FIG. 4 illustrates the case of a 2-dimensional distribution of fixed base receiving antennas which are spaced apart uniformly for clarity. A 2-dimensional distribution of moving transmitters M.sub.1 -M.sub.9 transmit signals to the antennas at B.sub.1, B.sub.2, B.sub.3 . . . B.sub.4.
Not all signal paths indicated by jagged arrows between the moving transmitters and the fixed antennas are for clarity, but those shown are sufficient to indicate that different base antennas receive in general different numbers of spectrally overlapping, co-channel interferers. For example, B.sub.11 receives signals primarily only from m.sub.1, while B.sub.32 receives signals from M.sub.3, M.sub.6, M.sub.7, M.sub.8 and M.sub.9. In the two dimensional case, the composite signal received by an antenna no longer depends on sequentially numbered portable units such as (M.sub.1, M.sub.2, M.sub.3); (M.sub.2, M.sub.3, M.sub.4); etc, as it tended to do in the case of a linear distribution. This difference can become even more accentuated if the propagation from mobile to base units takes place over irregular terrain or in an urban environment with blockage due to buildings. This can mean that a base does not receive a signal from the mobile unit that is nearest to it, as might be expected, contributing to the unpredictability of determining which mobiles contribute to the signal at which bases.
For the moment however it will be assumed that these contributions can be determined, along with the aforementioned channel coefficients c.sub.1, c.sub.2 etc., which can also be updated due to mobile movement that is much slower than the information signalling rate.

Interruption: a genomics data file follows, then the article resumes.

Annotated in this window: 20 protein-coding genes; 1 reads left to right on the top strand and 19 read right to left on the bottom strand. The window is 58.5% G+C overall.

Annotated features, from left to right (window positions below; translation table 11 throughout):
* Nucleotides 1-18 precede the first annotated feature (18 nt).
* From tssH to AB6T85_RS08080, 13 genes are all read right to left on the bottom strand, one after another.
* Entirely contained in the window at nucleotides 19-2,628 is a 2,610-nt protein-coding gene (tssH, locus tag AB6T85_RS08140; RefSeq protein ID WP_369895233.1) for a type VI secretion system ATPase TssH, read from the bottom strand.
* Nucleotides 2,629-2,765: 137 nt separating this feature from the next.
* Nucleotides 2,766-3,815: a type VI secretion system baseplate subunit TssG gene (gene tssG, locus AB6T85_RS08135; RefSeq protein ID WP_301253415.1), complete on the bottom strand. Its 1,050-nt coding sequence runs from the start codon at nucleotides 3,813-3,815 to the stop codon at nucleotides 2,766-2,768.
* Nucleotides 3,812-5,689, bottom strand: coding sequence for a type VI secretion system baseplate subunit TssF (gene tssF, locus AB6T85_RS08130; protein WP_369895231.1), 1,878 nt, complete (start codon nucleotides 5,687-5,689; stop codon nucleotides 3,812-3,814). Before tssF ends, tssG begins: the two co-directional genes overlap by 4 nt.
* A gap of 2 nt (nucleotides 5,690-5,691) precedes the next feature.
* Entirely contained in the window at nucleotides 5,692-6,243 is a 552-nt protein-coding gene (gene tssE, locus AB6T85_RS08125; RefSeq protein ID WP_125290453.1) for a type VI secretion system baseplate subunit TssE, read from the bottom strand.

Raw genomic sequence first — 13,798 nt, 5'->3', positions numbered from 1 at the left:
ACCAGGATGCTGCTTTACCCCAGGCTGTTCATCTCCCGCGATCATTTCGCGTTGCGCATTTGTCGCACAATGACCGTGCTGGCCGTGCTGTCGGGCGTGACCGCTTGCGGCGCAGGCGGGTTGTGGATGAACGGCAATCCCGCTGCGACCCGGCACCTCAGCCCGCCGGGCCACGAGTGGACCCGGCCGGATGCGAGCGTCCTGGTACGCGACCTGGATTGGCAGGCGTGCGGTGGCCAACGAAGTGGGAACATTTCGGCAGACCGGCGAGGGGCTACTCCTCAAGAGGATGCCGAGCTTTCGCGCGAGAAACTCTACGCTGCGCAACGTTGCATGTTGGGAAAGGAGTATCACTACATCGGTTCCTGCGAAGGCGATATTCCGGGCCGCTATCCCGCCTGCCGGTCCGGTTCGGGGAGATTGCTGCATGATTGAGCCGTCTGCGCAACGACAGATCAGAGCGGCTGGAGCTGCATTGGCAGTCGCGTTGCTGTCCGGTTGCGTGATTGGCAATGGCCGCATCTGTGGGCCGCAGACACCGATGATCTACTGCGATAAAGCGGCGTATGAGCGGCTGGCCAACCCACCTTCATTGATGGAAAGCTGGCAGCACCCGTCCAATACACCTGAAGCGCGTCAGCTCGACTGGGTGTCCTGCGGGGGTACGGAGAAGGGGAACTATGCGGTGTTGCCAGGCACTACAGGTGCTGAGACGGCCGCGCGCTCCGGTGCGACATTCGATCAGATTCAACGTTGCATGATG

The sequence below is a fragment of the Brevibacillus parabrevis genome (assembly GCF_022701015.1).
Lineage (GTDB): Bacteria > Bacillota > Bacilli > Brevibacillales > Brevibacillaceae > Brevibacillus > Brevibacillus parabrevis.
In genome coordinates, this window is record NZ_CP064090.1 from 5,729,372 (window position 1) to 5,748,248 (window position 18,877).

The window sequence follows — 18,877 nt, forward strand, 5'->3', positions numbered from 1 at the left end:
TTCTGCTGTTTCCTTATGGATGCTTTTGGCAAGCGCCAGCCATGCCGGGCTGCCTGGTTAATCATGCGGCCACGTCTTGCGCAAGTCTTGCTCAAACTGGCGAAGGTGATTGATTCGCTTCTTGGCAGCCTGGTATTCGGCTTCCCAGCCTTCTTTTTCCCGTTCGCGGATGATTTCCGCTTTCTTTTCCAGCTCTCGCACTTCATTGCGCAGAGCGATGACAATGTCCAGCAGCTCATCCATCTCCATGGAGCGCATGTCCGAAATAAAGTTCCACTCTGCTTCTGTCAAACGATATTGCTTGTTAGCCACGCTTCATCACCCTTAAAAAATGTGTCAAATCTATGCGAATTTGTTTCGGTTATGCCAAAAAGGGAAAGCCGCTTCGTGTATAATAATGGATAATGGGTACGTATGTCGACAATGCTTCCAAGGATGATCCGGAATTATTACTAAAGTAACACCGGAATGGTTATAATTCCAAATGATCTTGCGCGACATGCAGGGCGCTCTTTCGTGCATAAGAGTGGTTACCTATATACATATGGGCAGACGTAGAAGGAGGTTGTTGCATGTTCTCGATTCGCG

FIG. 5 shows another variant of a 2-dimensional case. An orbiting satellite equipped with a multiple spot-beam antenna, for example, as described in the parent application, illuminates partially overlapping areas on the ground denoted by B.sub.1, B.sub.2, B.sub.3 in analogy with the base antenna notation used earlier. The difference in this case is that the antennas receiving signals from those areas are located on the orbiting satellite. Exemplary mobile stations M.sub.1, M.sub.2, and M.sub.3 are disposed on the earth such that each mobile signal may be received in one or more satellite antenna beams. If a mobile typified by M.sub.1 is in the center of a spot beam, its signal will be received largely only in that spot beam and not significantly in the neighboring beams. However, if the mobile, as typified by M.sub.2, is at or near the border of two beams, it will contribute to the composite signal received by both antennas. The case typified by M.sub.3 leads to the signal from M.sub.3 being received to a significant extent in at least three antenna beams, i.e., beams B.sub.3, B.sub.5 and B.sub.7. The satellite case is a favorable one for implementing the invention, as no beam signal would in general contain significant amounts of more than three co-channel interfering mobile signals. To use a regular (e.g. 4 state) Viterbi algorithm, it can be assumed that each beam contains exactly three mobile signals, even if two of them are very weak. However, because of the two-dimensional nature of the problem, the normal Viterbi algorithm cannot be used without modification according to this invention as will be described further below.